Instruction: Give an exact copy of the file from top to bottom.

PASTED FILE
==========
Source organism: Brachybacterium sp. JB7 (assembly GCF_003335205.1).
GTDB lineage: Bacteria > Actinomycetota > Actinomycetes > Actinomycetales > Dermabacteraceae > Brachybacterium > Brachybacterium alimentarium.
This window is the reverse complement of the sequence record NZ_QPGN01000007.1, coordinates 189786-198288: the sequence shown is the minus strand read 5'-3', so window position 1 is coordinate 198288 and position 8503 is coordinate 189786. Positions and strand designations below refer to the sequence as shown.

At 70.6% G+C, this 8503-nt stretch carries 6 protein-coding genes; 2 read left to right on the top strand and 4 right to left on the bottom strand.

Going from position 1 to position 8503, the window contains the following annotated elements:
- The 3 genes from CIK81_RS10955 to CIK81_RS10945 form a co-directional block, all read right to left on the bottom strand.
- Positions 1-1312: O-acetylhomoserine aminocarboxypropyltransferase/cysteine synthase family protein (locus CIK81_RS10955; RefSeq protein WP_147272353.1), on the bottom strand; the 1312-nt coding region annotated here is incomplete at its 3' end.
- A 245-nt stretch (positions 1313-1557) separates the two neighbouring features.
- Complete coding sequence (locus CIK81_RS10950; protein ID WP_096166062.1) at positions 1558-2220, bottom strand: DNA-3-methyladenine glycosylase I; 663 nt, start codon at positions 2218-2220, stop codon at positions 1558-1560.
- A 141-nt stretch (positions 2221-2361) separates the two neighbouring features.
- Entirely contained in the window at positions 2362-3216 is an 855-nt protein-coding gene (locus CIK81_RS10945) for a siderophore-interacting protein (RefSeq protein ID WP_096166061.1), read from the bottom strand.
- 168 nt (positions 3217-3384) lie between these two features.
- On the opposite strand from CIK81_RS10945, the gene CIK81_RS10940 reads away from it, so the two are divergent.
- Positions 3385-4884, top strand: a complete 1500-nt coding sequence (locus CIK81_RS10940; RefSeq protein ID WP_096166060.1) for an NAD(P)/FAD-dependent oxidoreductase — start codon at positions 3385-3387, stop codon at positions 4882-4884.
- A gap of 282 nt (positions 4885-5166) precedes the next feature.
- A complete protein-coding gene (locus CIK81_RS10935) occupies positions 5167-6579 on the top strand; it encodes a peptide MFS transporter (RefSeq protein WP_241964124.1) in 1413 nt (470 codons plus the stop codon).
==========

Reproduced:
Source organism: Brachybacterium sp. JB7 (assembly GCF_003335205.1).
GTDB lineage: Bacteria > Actinomycetota > Actinomycetes > Actinomycetales > Dermabacteraceae > Brachybacterium > Brachybacterium alimentarium.
This window is the reverse complement of the sequence record NZ_QPGN01000007.1, coordinates 189786-198288: the sequence shown is the minus strand read 5'-3', so window position 1 is coordinate 198288 and position 8503 is coordinate 189786. Positions and strand designations below refer to the sequence as shown.

At 70.6% G+C, this 8503-nt stretch carries 6 protein-coding genes; 2 read left to right on the top strand and 4 right to left on the bottom strand.

Going from position 1 to position 8503, the window contains the following annotated elements:
- The 3 genes from CIK81_RS10955 to CIK81_RS10945 form a co-directional block, all read right to left on the bottom strand.
- Positions 1-1312: O-acetylhomoserine aminocarboxypropyltransferase/cysteine synthase family protein (locus CIK81_RS10955; RefSeq protein WP_147272353.1), on the bottom strand; the 1312-nt coding region annotated here is incomplete at its 3' end.
- A 245-nt stretch (positions 1313-1557) separates the two neighbouring features.
- Complete coding sequence (locus CIK81_RS10950; protein ID WP_096166062.1) at positions 1558-2220, bottom strand: DNA-3-methyladenine glycosylase I; 663 nt, start codon at positions 2218-2220, stop codon at positions 1558-1560.
- A 141-nt stretch (positions 2221-2361) separates the two neighbouring features.
- Entirely contained in the window at positions 2362-3216 is an 855-nt protein-coding gene (locus CIK81_RS10945) for a siderophore-interacting protein (RefSeq protein ID WP_096166061.1), read from the bottom strand.
- 168 nt (positions 3217-3384) lie between these two features.
- On the opposite strand from CIK81_RS10945, the gene CIK81_RS10940 reads away from it, so the two are divergent.
- Positions 3385-4884, top strand: a complete 1500-nt coding sequence (locus CIK81_RS10940; RefSeq protein ID WP_096166060.1) for an NAD(P)/FAD-dependent oxidoreductase — start codon at positions 3385-3387, stop codon at positions 4882-4884.
- A gap of 282 nt (positions 4885-5166) precedes the next feature.
- A complete protein-coding gene (locus CIK81_RS10935) occupies positions 5167-6579 on the top strand; it encodes a peptide MFS transporter (RefSeq protein WP_241964124.1) in 1413 nt (470 codons plus the stop codon).